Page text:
African American spirituals, usually with a Christian religious theme, were originally monophonic and a cappella and were antecedents of the blues. The terms Negro spiritual, Black spiritual, and African-American spiritual, jubilee, and African-American folk songs are all synonymous. Spirituals sometimes provided comfort and eased the boredom of daily tasks. They were an expression of spiritual devotion and a yearning for freedom from bondage. Sometimes they were a means of releasing pent up emotions and expressing sorrow. Frederick Douglass, a former slave wrote, “I did not, when a slave, fully understand the deep meaning of those rude and apparently incoherent songs. I was, myself, within the circle, so that I could then neither hear nor see as those without might see and hear. They breathed the prayer and complaint of souls overflowing with the bitterest anguish. They depressed my spirits and filled my heart with ineffable sadness…The remark in the olden time was not unfrequently made, that slaves were the most contented and happy laborers in the world, and their dancing and singing were referred to in proof of this alleged fact; but it was a great mistake to suppose them happy because they sometimes made those joyful noises. The songs of the slaves represented their sorrows, rather than their joys. Like tears, they were a relief to aching hearts.”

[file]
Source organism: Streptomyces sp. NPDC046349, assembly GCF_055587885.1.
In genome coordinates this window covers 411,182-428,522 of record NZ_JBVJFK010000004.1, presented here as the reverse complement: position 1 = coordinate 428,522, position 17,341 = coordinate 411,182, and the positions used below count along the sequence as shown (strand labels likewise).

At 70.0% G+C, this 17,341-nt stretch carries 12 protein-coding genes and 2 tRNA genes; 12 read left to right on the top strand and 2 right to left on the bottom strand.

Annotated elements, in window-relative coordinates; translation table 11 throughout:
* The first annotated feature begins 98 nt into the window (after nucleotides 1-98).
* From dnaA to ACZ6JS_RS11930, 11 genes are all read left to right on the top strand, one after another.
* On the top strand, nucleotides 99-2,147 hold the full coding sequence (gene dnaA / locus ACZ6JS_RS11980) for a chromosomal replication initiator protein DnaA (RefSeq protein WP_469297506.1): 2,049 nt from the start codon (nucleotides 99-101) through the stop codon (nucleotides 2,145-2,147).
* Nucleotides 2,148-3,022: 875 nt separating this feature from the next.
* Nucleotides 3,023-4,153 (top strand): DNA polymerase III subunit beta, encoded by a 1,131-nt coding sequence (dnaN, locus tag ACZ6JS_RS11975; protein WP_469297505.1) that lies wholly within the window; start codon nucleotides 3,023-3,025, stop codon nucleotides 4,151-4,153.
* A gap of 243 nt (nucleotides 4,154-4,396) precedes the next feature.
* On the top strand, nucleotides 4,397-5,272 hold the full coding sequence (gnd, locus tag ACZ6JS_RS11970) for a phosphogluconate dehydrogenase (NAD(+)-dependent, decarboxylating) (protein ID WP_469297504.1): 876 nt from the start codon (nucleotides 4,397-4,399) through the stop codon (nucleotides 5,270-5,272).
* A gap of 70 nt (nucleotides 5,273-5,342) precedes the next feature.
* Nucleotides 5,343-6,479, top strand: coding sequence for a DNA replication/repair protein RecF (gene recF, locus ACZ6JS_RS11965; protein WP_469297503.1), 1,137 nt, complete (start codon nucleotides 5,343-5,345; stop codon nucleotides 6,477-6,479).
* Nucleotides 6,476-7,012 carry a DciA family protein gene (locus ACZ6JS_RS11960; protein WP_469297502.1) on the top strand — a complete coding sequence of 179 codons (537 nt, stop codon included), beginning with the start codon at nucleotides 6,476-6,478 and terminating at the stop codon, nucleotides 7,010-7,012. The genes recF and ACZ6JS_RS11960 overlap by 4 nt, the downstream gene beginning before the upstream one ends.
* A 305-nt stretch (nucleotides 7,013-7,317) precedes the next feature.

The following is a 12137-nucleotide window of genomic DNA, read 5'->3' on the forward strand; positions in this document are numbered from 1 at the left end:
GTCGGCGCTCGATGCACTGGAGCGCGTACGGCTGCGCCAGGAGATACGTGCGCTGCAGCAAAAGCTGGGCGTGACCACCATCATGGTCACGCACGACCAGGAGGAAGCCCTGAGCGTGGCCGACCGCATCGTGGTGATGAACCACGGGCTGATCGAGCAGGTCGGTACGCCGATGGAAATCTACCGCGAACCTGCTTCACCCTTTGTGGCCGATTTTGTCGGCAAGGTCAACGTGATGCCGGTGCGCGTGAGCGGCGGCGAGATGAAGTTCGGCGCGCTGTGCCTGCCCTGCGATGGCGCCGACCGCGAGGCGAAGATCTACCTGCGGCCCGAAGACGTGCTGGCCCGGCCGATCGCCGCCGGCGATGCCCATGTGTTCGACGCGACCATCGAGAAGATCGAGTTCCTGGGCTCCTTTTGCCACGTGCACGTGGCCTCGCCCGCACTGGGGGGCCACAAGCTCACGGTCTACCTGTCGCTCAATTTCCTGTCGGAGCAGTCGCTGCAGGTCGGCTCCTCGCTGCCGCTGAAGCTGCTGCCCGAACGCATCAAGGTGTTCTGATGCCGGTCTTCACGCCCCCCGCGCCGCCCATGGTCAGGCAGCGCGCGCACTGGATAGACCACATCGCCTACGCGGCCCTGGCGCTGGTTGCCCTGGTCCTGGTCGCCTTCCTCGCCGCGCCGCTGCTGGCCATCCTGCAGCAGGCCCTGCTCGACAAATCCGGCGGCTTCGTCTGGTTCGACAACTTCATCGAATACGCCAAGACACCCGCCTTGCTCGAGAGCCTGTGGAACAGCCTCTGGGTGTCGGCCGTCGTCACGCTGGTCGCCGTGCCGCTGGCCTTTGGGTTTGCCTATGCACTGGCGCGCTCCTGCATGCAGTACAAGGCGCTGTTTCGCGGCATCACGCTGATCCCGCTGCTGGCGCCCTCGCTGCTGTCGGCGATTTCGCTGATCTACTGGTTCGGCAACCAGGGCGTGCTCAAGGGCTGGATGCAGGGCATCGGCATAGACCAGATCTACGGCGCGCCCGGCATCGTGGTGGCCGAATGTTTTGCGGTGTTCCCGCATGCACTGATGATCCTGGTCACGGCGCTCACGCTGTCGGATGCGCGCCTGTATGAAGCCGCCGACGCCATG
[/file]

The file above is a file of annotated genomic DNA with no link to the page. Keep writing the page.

In song, lyrics about the Exodus were a metaphor for freedom from slavery. Songs like “Steal Away (to Jesus)”, or “Swing Low, Sweet Chariot” raised unexpectedly in a dusty field, or sung softly in the dark of night, signaled that the coast was clear and the time to escape had come. The River Jordan became the Ohio River, or the Mississippi, or another body of water that had to be crossed on the journey to freedom. “Wade in the Water” contained explicit instructions to fugitive slaves on how to avoid capture and the route to take to successfully make their way to freedom. Leaving dry land and taking to the water was a common strategy to throw pursuing bloodhounds off one’s trail. “The Gospel Train”, and “Swing Low, Sweet Chariot” all contained veiled references to the Underground Railroad, and “Follow the Drinking Gourd” contained a coded map to the Underground Railroad. The title itself was an Africanized reference to the Big Dipper, which pointed the way to the North Star and freedom.
Source: African American Spirituals